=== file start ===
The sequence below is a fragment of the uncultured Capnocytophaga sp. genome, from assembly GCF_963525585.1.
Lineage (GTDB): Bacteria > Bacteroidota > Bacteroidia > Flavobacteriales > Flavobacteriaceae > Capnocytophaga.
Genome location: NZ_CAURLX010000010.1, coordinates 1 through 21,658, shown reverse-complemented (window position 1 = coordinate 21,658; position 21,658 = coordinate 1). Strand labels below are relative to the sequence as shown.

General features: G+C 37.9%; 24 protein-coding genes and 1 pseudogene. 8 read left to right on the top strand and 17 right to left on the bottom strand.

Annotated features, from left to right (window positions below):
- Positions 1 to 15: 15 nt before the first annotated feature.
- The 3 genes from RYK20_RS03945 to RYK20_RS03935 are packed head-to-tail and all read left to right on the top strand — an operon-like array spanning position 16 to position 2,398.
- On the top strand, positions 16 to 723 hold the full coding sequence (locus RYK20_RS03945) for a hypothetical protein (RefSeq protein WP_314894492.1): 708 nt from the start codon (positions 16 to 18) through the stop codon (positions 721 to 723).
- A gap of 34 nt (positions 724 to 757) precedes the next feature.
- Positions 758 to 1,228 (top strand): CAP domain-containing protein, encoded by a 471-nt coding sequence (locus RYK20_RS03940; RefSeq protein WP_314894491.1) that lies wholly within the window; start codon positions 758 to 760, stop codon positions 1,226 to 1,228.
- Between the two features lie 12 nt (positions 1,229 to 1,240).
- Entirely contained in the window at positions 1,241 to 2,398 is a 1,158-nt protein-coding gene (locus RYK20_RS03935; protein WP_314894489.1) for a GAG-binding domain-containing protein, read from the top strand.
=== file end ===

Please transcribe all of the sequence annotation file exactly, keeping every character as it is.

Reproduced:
The sequence below is a fragment of the uncultured Capnocytophaga sp. genome, from assembly GCF_963525585.1.
Lineage (GTDB): Bacteria > Bacteroidota > Bacteroidia > Flavobacteriales > Flavobacteriaceae > Capnocytophaga.
Genome location: NZ_CAURLX010000010.1, coordinates 1 through 21,658, shown reverse-complemented (window position 1 = coordinate 21,658; position 21,658 = coordinate 1). Strand labels below are relative to the sequence as shown.

General features: G+C 37.9%; 24 protein-coding genes and 1 pseudogene. 8 read left to right on the top strand and 17 right to left on the bottom strand.

Annotated features, from left to right (window positions below):
- Positions 1 to 15: 15 nt before the first annotated feature.
- The 3 genes from RYK20_RS03945 to RYK20_RS03935 are packed head-to-tail and all read left to right on the top strand — an operon-like array spanning position 16 to position 2,398.
- On the top strand, positions 16 to 723 hold the full coding sequence (locus RYK20_RS03945) for a hypothetical protein (RefSeq protein WP_314894492.1): 708 nt from the start codon (positions 16 to 18) through the stop codon (positions 721 to 723).
- A gap of 34 nt (positions 724 to 757) precedes the next feature.
- Positions 758 to 1,228 (top strand): CAP domain-containing protein, encoded by a 471-nt coding sequence (locus RYK20_RS03940; RefSeq protein WP_314894491.1) that lies wholly within the window; start codon positions 758 to 760, stop codon positions 1,226 to 1,228.
- Between the two features lie 12 nt (positions 1,229 to 1,240).
- Entirely contained in the window at positions 1,241 to 2,398 is a 1,158-nt protein-coding gene (locus RYK20_RS03935; protein WP_314894489.1) for a GAG-binding domain-containing protein, read from the top strand.